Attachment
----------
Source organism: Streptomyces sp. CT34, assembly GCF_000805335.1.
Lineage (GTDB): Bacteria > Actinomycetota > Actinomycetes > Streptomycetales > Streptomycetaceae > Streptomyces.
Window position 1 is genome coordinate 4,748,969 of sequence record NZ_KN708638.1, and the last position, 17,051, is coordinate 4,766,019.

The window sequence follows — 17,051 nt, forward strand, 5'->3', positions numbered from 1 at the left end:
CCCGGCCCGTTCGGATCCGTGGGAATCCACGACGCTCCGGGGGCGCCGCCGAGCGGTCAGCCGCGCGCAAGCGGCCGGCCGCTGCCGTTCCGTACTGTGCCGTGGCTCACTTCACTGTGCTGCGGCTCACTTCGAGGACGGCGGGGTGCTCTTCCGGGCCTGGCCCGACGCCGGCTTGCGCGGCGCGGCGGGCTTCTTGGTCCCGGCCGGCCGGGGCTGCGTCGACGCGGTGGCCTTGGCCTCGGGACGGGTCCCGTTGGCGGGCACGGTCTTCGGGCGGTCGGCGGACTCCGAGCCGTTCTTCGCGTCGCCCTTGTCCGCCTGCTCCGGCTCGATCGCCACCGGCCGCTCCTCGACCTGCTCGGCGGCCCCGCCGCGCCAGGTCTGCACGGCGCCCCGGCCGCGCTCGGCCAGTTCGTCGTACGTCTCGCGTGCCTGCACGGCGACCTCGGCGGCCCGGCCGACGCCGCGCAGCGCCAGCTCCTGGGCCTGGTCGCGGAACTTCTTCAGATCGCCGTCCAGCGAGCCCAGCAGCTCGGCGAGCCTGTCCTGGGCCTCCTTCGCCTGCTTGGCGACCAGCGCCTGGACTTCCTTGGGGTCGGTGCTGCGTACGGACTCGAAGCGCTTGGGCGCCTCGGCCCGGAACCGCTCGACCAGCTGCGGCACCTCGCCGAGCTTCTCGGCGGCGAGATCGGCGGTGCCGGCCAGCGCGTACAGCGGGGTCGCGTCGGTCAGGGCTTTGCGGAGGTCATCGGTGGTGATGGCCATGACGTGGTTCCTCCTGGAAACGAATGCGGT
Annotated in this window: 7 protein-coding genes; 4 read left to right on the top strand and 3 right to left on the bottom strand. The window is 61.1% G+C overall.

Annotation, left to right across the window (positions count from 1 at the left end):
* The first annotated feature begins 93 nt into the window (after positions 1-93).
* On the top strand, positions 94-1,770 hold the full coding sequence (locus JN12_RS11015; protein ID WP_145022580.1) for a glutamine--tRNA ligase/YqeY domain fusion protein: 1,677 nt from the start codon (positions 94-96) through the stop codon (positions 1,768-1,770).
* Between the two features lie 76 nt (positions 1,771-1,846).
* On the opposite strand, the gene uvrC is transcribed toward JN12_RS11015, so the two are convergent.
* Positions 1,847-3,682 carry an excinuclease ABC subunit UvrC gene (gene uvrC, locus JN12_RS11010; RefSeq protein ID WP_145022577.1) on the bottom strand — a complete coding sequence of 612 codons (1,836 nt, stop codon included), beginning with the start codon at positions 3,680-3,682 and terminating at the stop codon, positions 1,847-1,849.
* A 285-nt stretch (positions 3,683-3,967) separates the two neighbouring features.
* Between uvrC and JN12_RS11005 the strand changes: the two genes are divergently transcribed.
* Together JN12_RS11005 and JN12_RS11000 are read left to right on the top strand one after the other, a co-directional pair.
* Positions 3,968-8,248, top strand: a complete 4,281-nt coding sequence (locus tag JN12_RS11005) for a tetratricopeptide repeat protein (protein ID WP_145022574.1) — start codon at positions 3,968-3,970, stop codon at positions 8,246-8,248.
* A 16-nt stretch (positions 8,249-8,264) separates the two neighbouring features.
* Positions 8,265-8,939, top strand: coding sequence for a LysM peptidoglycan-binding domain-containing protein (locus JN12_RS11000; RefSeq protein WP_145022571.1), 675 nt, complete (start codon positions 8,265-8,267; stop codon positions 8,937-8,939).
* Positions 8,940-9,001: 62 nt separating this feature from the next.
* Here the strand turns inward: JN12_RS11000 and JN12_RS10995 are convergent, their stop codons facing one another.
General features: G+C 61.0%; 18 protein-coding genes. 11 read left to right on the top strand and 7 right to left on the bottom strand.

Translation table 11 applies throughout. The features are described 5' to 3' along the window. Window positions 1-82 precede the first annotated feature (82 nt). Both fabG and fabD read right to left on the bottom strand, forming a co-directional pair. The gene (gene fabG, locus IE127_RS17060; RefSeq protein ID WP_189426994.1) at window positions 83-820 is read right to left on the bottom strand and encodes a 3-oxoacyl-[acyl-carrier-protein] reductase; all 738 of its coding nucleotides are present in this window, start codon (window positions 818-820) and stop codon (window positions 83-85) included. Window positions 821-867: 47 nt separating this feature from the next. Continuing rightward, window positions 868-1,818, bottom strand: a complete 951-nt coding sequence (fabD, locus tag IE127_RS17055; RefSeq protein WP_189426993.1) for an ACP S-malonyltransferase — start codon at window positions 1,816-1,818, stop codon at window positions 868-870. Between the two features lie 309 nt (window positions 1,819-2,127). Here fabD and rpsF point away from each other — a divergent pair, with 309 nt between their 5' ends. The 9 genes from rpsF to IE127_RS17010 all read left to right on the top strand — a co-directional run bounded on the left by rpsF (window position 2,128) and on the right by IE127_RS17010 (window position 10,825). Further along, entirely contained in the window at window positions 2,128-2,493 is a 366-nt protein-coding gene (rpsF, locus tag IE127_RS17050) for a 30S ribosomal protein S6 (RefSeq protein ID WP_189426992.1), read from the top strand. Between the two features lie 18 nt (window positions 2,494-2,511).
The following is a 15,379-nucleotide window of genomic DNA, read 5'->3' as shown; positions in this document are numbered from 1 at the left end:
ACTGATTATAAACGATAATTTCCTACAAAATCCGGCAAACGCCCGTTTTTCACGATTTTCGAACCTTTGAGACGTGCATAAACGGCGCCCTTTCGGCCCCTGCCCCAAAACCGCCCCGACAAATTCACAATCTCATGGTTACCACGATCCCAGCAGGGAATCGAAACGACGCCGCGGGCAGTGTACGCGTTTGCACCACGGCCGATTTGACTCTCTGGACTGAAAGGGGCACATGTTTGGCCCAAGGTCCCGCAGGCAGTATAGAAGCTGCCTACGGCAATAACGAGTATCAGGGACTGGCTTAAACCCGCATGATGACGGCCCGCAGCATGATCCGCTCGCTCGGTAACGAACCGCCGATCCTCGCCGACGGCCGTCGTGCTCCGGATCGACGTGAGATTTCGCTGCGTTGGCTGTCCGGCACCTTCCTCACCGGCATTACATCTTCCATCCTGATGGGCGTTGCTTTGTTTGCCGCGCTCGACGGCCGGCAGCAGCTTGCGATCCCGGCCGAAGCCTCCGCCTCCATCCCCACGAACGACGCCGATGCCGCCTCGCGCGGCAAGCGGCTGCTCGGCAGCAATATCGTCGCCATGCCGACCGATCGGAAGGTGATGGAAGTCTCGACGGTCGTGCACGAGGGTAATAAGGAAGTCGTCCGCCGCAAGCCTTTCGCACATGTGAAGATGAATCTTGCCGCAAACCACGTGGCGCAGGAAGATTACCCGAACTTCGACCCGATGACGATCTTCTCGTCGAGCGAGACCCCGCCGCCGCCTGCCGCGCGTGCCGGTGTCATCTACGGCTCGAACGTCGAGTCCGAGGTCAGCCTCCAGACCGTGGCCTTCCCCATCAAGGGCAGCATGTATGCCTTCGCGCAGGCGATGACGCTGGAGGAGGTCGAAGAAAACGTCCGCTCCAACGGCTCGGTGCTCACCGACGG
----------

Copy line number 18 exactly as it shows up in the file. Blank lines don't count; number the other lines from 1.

* Positions 8,265-8,939, top strand: coding sequence for a LysM peptidoglycan-binding domain-containing protein (locus JN12_RS11000; RefSeq protein WP_145022571.1), 675 nt, complete (start codon positions 8,265-8,267; stop codon positions 8,937-8,939).